Navajo-Hopi Nations,Flagstaff & Winslow News
Thu, Aug. 05

Canadian mass grave prompts investigation into U.S. boarding schools
Unlike Canada, the U.S. has never acknowledged its role in the forced assimilation of generations of Indigenous children at boarding schools

Tuba City residents participate in a solidarity walk, organized by Charlene Dodson, for the 215 kids found buried at the site of the Kamloops Indian Residential School, which was Canada’s largest facility. The facility was operated by the Roman Catholic Church from 1890 to 1969, when the government took it over as a day school, according to Indian Country Today. The school was closed in 1978.  (Photos courtesy of Alyssa Peaches Armendez)

Tuba City residents participate in a solidarity walk, organized by Charlene Dodson, for the 215 kids found buried at the site of the Kamloops Indian Residential School, which was Canada’s largest facility. The facility was operated by the Roman Catholic Church from 1890 to 1969, when the government took it over as a day school, according to Indian Country Today. The school was closed in 1978. (Photos courtesy of Alyssa Peaches Armendez)

BRITISH COLUMBIA. — The world was shocked to hear about the discovery of the unmarked graves of 215 children at the Kamloops Indian Residential School in British Columbia, Canada.

For many Indigenous people, however, the most shocking element of the story is not the discovery of the graves but the fact that it’s taken so long for non-Natives to acknowledge the grim details of this long-ignored history of Indian boarding and residential schools, a story that is part of both U.S. and Canadian history.

Moreover, the news in Canada begs the question: Are there similar burial sites at U.S. Indian boarding schools?

Researchers, advocates and allies agree with a resounding, “Yes.”

Researchers say that most of the more than 350 U.S. Indian boarding schools — more than double the 130 or so schools in Canada — have cemeteries associated with them. According to findings of Canada’s Truth and Reconciliation Commission, convened as part of the country’s Indian Residential Schools Settlement Agreement, more than 150,000 Aboriginal children were placed in schools from the 1870s to 1996. The commission estimates that up to 6,000 children died at the schools from disease, abuse, starvation and other ills.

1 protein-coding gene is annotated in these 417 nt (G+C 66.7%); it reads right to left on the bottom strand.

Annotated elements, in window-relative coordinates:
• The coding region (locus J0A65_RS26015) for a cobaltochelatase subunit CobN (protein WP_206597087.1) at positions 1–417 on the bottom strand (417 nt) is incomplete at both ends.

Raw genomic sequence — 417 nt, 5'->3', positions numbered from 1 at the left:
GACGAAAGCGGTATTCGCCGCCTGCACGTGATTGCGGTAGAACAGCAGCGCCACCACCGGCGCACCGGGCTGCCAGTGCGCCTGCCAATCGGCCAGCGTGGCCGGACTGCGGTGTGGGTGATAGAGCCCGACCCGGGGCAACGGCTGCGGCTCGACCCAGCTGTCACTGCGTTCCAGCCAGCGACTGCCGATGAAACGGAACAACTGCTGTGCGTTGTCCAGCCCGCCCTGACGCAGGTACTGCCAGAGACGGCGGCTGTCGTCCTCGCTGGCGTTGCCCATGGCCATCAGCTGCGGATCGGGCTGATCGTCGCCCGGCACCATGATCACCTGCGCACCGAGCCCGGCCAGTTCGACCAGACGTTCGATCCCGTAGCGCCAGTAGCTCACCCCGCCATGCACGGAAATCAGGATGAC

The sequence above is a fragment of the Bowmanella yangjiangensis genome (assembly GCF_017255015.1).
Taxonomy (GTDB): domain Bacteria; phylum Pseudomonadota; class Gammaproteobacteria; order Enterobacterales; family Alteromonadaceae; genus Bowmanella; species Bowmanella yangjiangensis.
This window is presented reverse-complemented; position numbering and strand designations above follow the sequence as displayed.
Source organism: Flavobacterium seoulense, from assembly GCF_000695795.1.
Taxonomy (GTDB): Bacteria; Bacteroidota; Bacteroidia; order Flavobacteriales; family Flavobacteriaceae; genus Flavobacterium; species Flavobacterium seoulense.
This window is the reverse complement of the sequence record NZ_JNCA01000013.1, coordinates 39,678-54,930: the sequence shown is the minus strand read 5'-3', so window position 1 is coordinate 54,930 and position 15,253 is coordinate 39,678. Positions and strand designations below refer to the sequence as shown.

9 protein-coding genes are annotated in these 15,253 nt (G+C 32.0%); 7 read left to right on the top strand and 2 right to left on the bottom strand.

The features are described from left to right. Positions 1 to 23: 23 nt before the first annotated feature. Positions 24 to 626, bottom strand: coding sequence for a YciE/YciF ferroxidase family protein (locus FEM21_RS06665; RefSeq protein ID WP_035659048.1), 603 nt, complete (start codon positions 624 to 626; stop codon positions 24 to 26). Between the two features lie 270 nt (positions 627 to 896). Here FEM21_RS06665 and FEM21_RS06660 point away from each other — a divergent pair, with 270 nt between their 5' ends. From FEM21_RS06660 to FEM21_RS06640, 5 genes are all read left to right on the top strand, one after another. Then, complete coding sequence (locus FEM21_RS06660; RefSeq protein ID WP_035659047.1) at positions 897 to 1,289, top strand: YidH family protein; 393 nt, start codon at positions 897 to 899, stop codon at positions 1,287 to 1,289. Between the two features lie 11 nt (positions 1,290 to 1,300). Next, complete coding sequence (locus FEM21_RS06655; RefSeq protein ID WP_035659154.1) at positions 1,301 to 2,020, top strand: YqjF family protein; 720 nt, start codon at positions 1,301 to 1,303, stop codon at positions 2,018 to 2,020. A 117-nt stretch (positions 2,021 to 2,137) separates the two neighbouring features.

Unlike Canada, the U.S. has never had an accurate accounting of the number of Indian boarding schools here, the number of children who attended or those who died at the schools. According to data collected by the National Native American Boarding School Healing Coalition, by 1900, there were about 20,000 children in boarding schools; by 1925, that number had more than tripled.

Denise Lajimodiere, Turtle Mountain Chippewa, former executive director of the coalition, heard many stories of children buried in unmarked graves outside of various school cemeteries during her research into the history of Indian boarding schools and in interviews with survivors.

“Somebody needs to come to these schools with ground-penetrating radar and look for those babies,” she told Indian Country Today.

The coalition is now working to gather information with the help of private grants.

“We did a Freedom of Information request for this information from the Bureau of Indian Affairs; they were unable to answer,” said Christine Diindiisi McCleave, chief executive officer of the coalition and a citizen of the Turtle Mountain Ojibwe Nation. “So, we’ve been doing the research ourselves, gathering information from the National Archives and Records Administration, digitizing it, and plan to make it available to people online.”

Finding the unmarked graves

To date, little has been done to locate graves at U.S. boarding school sites.

In 2016, Marsha Small, a citizen of the Northern Cheyenne tribe, used radar to look for unmarked graves at the Chemawa Indian School near Salem, Oregon, as part of her master’s thesis at Montana State University.

Small says that her research indicates there may be hundreds of unmarked graves at Chemawa.

“In looking at the imagery, there is a great deal of disparity in how the graves are laid out; it’s my belief that there are many more graves than are accounted for in the school’s records,” Small said.